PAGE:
15. This is a great and informative post. People often shudder at the thought of ECT, and obviously it CAN be a life saver. I will never forget taking my mom to the ER after days of insomnia and mania. The doctor was discussing psychiatric hospitals in the area, and my mom started screaming “DO NOT LET ANYONE SHOCK MY BRAIN!!!!!” Yeah…fun times. My grandfather (her father) had it in the 1940s and there is still so much shame and misunderstanding about everything that happened in my family. He was the least depressed person I’ve ever known. I didn’t learn of his “breakdown” until after his death. Anytime his mental illness is discussed (super rare) everyone brings up his memory loss. I can’t help but ask — But what IF he hadn’t had it? What might the alternative have been? Thankfully, my mom’s depression/mania/bipolar — is very responsive to medication. ECT is obviously worth researching and I’m so glad it was available when you needed it.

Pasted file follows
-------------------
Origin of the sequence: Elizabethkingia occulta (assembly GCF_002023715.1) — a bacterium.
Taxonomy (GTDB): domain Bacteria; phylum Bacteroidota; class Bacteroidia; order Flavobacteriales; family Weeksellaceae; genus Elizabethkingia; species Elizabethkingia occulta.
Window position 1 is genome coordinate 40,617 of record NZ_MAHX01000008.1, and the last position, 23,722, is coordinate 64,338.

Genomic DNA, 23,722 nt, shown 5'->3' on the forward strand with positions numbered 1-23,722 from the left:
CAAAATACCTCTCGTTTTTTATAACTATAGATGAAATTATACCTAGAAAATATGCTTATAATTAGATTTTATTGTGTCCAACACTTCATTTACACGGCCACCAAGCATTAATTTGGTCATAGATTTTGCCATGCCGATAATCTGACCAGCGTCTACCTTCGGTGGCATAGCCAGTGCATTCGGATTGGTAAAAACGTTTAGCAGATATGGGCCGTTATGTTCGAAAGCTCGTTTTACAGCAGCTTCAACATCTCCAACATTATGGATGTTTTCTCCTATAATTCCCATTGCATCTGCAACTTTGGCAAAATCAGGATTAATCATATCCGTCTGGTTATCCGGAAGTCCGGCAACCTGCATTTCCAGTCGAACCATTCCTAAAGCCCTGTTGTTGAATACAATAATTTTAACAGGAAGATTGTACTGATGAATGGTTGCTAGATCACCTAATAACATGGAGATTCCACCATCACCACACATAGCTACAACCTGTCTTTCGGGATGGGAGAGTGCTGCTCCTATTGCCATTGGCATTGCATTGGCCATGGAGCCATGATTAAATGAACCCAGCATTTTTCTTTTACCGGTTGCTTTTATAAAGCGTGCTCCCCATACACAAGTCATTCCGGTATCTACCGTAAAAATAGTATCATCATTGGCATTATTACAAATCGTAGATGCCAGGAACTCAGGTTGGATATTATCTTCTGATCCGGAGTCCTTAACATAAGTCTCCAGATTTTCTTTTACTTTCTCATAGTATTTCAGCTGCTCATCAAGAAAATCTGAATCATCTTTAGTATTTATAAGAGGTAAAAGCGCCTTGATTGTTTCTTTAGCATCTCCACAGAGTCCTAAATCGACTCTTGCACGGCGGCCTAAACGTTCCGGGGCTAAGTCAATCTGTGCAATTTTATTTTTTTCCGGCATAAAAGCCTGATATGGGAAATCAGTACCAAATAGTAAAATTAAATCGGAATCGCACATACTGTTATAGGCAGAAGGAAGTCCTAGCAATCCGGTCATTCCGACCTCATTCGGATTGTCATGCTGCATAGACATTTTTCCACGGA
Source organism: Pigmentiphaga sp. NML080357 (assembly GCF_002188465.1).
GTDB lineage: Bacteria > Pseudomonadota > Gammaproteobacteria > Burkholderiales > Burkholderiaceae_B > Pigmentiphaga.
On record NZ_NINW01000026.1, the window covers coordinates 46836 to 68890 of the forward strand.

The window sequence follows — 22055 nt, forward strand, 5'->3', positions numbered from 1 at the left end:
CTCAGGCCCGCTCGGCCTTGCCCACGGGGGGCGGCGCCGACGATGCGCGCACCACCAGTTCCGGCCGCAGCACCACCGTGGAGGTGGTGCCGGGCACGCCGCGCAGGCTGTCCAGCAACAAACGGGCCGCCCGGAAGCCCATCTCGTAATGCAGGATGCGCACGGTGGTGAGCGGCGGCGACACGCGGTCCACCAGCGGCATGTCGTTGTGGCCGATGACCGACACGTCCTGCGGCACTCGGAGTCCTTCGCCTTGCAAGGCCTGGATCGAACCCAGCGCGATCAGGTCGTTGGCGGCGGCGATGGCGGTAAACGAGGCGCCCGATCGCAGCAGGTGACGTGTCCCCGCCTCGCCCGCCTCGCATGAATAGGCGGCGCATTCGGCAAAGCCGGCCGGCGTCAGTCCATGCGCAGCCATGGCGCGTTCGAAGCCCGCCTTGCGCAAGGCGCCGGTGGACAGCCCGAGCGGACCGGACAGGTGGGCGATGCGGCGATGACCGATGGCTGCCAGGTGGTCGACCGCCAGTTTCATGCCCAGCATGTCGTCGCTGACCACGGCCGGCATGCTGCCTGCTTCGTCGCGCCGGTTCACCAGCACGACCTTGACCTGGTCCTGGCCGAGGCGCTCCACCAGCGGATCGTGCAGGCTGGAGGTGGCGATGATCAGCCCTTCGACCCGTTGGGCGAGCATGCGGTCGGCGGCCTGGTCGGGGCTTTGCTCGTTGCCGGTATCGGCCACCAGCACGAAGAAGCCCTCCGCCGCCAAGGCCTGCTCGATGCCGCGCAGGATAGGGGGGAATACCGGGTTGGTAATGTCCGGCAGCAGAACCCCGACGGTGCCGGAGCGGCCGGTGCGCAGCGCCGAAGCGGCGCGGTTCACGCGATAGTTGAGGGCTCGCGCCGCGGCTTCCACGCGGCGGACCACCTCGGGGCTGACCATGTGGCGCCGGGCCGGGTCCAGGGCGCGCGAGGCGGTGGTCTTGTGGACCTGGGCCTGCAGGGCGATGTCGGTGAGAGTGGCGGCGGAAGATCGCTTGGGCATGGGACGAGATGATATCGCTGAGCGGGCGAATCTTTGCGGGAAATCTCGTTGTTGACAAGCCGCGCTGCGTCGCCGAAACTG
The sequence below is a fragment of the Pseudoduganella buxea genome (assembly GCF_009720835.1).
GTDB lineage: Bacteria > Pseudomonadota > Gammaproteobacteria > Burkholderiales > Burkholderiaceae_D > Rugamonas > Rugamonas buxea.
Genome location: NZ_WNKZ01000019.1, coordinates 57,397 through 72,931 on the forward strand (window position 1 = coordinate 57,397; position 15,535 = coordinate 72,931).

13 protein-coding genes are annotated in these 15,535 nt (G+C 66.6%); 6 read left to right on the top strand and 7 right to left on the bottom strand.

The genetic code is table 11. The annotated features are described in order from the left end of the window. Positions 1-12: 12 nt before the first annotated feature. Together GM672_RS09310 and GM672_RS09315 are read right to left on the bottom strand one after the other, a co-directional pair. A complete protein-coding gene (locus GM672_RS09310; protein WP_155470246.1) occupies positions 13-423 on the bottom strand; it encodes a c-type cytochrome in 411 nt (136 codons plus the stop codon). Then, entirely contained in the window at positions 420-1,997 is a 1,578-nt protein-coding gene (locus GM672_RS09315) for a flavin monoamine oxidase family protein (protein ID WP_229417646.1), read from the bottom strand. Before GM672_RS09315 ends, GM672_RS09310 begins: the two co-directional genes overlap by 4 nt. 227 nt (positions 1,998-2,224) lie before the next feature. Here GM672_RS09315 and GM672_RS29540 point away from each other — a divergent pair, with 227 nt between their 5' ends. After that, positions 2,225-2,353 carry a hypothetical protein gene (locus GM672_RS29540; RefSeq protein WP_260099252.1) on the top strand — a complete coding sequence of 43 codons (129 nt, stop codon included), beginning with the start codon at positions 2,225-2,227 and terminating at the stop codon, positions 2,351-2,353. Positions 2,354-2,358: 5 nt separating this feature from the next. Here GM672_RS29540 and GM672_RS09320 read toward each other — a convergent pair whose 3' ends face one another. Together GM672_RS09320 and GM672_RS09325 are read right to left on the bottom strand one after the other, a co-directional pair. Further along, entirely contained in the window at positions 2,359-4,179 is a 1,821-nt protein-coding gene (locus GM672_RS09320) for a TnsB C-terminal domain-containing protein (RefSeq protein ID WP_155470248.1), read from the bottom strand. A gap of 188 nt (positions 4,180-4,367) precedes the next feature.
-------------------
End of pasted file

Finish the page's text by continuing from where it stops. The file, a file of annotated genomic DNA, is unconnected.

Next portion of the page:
16. Thanks for sharing this. I know that I’ve had those desperate times when I gladly would have accepted ECT were it offered to me. In the depths of a depression, I’ve even wished it were available to me — just wanting anything to feel better, to feel normal again.

    • Thank you so much for reading & for your honest & insightful comment – I hope you are having a good (100% depression-free) day!

    • Wow! Thank you so much! I don’t accept blogging awards anymore unless I get $10,000 or more 😉 ***kidding*** (boy, do I sound ungrateful or what???? I apologize for not putting up an “Award-free blog” widget or give an explanation) but whenever it happens I feel very, very honored. Thanks again! XoXo